Archive for Training kids

Size Matters

Posted in Guest Authors, Hockey, Injuries, MBSC News, Media, Strength Coach Podcast, Updates, Training, Training Females, Youth Training with tags , on August 25, 2014 by mboyle1959

This is awesome. Watch the first video at least. Thanks to my friend Michelle Amidon.

Size Matters

Another Parental Must Read- A New Type of Cross Training for Kids

Posted in Guest Authors, Hockey, Injuries, Low Back Pain, Media, Updates, Training, Training Females, Youth Training with tags , on August 13, 2014 by mboyle1959

Read this piece from USA Hockey with a new take on Cross Training

All Played Out

Posted in Guest Authors, Injuries, MBSC News, Media, Training, Training Females, Uncategorized, Youth Training with tags , , on August 7, 2014 by mboyle1959

This was sent by a former athlete of mine. Another really good perspective. Please note, this is not my writing.

All Played Out


PORTLAND, Ore. — PARENTS and doctors may have disparate views on the goals of kids’ sports. I know how disparate because I happen to be both. As a pediatric orthopedic surgeon and the dad of a kid who loves sports, I see this world from both sides.

Recently, I told a teenage boy, whom I’ll call Lucas, and his parents that he had torn the anterior cruciate ligament (A.C.L.) in his knee. The matching soccer jerseys worn by the entire family were a hint as to how the conversation would go.

“You don’t understand, this is his life!” Mom said.

“We need this fixed — he’s in the Olympic Development Program! He’s elite,” said Dad.

Lucas is 13. The next 40 minutes of what had been a 20-minute appointment were spent trying to reset expectations. Lucas would need a minimum of six months to heal the reconstructed graft. On top of that, his bones were still growing, so the surgical technique would have to be altered to a trickier and less tested procedure. And the harsh reality: Any knee that has had a major injury will never be 100 percent “normal.” His parents were furious and left for the inevitable second opinion.

These visits are exhausting and more common every year. The question is why.

One reason is that our very young kids play harder, and for more hours, than ever before. As a collective, we, the parents, have bought into a new and lucrative paradigm. Our kids no longer play sports; they are youth “athletes.”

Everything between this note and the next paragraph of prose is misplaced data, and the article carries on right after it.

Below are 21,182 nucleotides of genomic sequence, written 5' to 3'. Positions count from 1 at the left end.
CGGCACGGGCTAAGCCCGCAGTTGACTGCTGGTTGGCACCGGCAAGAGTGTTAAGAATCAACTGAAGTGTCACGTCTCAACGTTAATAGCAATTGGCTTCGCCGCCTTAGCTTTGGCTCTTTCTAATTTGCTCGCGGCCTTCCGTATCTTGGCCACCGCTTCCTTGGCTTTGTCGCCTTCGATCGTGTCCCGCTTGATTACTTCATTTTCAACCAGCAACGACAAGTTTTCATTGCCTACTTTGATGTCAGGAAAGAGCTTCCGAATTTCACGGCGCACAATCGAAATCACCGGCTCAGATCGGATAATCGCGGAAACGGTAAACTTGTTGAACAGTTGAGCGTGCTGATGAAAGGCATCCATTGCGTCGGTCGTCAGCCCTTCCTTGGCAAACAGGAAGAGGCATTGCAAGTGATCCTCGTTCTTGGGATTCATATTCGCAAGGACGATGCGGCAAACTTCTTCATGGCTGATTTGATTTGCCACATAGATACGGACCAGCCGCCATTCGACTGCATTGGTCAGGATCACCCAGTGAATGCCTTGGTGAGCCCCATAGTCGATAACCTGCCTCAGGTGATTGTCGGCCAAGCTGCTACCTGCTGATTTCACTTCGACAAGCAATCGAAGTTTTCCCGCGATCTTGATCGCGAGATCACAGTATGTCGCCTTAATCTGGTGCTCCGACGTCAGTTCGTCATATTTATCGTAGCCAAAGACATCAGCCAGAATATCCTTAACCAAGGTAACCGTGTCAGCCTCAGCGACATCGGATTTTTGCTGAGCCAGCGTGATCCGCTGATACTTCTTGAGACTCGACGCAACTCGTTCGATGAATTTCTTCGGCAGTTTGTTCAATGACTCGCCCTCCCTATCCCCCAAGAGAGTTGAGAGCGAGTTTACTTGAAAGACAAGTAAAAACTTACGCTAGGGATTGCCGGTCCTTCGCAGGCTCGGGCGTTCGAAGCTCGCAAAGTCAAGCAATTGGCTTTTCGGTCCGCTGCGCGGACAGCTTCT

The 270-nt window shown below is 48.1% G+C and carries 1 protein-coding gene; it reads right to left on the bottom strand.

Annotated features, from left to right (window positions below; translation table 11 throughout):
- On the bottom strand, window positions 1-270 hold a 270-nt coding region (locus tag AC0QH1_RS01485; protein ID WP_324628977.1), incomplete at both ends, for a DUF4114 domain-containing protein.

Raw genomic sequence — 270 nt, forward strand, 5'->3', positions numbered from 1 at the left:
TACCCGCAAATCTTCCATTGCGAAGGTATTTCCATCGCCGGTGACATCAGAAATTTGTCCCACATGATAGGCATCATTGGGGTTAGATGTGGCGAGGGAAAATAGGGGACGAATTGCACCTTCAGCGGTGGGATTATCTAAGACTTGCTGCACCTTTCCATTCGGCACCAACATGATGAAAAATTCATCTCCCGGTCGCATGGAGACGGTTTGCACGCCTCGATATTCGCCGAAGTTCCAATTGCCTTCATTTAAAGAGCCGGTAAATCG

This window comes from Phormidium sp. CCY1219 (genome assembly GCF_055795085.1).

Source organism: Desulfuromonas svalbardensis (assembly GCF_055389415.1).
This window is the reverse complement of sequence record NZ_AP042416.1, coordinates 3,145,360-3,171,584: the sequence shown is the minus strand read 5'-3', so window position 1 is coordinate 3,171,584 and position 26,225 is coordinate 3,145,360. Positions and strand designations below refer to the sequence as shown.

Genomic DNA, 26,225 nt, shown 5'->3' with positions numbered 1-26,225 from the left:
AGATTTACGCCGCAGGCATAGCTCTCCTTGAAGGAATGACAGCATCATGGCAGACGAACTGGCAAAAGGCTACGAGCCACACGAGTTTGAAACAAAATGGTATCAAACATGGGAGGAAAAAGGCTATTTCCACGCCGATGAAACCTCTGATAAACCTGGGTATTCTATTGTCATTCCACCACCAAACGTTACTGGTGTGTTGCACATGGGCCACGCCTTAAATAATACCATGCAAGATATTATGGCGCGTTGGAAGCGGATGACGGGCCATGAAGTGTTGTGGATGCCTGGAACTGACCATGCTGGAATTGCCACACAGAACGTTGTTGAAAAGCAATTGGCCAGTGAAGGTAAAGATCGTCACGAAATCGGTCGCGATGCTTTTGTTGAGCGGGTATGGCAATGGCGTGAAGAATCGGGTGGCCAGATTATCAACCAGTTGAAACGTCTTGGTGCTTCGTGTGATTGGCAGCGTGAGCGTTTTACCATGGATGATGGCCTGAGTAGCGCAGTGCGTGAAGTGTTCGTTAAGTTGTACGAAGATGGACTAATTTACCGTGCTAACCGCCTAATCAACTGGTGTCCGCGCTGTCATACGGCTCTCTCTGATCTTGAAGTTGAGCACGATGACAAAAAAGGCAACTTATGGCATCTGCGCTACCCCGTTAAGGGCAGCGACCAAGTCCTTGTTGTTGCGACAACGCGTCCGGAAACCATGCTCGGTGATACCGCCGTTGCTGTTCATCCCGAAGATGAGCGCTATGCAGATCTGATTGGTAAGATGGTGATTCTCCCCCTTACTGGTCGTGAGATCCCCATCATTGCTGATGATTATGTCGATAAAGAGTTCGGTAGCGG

The landscape of youth sports has changed markedly in the last 20 years. Free play, where children gather after school, pick a game and play until called in for dinner, is almost extinct. Highly organized and stratified sports have become the norm. Time, place and rules are now dictated to our kids rather than organized by the kids.

Granted, the stigma of being picked last by neighborhood captains still weighs heavily on some of us, so maybe a neutral “adult coach” is just what’s needed. But these paid coaches need to earn their keep and feel pressure to go for the win, so many kids are excluded from even lining up, or they’re relegated to the “Wreck League” (a derogatory reference to the kids who just want to play for noncompetitive recreation).

Eight- and 9-year-old children are often pressured to choose a single sport and to play it all year or risk showing a “lack of commitment.” Kids are “invited” to play in extra-seasonal leagues, but the invitation comes with a caveat. The implicit message is, show up or don’t expect much playing time during the regular season. Kids sense the pressure and sometimes it seeps out in unexpected ways.

More juvenile athletes are coming in with repetitive stress injuries (both physical and, in a sense, emotional) that were once rare. Now children show up in my office repeatedly with vague aches and pains, usually in different locations and hard to diagnose but often relieved with a few weeks of rest. By the third visit, I catch on and ask whether they truly enjoy their full-time commitment. If given the emotional space, the kids will often reply no. They just want a break.